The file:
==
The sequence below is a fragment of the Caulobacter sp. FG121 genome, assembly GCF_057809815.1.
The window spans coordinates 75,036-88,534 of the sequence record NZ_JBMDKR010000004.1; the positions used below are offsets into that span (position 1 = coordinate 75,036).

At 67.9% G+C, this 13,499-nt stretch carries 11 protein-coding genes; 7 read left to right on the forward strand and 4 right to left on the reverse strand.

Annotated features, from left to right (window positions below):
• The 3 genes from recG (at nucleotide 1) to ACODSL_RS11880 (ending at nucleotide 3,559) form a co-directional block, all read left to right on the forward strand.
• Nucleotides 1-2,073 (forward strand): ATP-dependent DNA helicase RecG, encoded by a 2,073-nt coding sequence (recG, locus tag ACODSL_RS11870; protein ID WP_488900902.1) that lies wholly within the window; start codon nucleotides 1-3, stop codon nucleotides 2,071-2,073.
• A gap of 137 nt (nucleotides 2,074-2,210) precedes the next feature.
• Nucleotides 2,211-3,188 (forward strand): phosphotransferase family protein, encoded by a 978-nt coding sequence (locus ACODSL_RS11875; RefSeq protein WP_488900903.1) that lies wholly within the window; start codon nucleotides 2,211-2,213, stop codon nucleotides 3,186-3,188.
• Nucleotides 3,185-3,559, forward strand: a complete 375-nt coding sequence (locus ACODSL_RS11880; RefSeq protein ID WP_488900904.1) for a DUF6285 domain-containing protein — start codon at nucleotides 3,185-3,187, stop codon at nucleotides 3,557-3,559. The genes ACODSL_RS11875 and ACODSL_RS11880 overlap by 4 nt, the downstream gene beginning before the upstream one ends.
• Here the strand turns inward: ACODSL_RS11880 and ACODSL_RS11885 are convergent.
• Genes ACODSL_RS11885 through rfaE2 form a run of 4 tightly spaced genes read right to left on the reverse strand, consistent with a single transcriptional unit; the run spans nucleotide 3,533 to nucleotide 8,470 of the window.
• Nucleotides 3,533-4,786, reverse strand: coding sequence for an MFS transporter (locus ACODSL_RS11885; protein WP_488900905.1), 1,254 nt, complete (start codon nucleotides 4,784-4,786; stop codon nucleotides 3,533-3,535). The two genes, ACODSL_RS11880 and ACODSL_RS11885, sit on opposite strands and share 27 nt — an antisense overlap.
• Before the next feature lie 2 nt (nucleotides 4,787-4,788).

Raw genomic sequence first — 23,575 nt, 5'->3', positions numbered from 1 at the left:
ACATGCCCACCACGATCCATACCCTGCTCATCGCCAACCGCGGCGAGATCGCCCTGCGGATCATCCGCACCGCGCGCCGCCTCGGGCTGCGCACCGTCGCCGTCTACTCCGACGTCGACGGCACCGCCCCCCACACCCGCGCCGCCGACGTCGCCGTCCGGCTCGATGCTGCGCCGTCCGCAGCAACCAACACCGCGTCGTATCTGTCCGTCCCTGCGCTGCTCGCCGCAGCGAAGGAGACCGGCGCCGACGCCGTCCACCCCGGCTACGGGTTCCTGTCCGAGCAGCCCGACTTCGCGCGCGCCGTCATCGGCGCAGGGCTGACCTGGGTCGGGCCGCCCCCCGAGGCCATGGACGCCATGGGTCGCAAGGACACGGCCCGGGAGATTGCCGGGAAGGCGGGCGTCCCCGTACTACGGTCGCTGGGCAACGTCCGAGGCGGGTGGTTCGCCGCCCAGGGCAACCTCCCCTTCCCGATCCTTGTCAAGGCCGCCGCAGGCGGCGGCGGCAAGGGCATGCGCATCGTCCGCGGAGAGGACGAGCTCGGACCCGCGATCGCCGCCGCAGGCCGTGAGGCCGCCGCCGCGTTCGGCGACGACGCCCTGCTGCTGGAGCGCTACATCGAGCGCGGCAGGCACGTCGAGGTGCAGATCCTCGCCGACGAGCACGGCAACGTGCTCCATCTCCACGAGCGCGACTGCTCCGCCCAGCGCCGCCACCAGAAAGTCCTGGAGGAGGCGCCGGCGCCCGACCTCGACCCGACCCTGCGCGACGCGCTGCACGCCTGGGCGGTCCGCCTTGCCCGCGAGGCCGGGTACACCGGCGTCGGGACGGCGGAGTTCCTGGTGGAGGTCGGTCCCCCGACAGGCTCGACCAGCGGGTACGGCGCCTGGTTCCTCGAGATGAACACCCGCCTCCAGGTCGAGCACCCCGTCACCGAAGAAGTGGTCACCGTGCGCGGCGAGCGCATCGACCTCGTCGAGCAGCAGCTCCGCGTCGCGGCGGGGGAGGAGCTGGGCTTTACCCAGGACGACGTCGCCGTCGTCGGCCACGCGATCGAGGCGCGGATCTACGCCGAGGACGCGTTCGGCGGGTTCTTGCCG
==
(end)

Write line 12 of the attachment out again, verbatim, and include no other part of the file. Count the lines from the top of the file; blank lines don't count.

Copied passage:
• Nucleotides 3,533-4,786, reverse strand: coding sequence for an MFS transporter (locus ACODSL_RS11885; protein WP_488900905.1), 1,254 nt, complete (start codon nucleotides 4,784-4,786; stop codon nucleotides 3,533-3,535). The two genes, ACODSL_RS11880 and ACODSL_RS11885, sit on opposite strands and share 27 nt — an antisense overlap.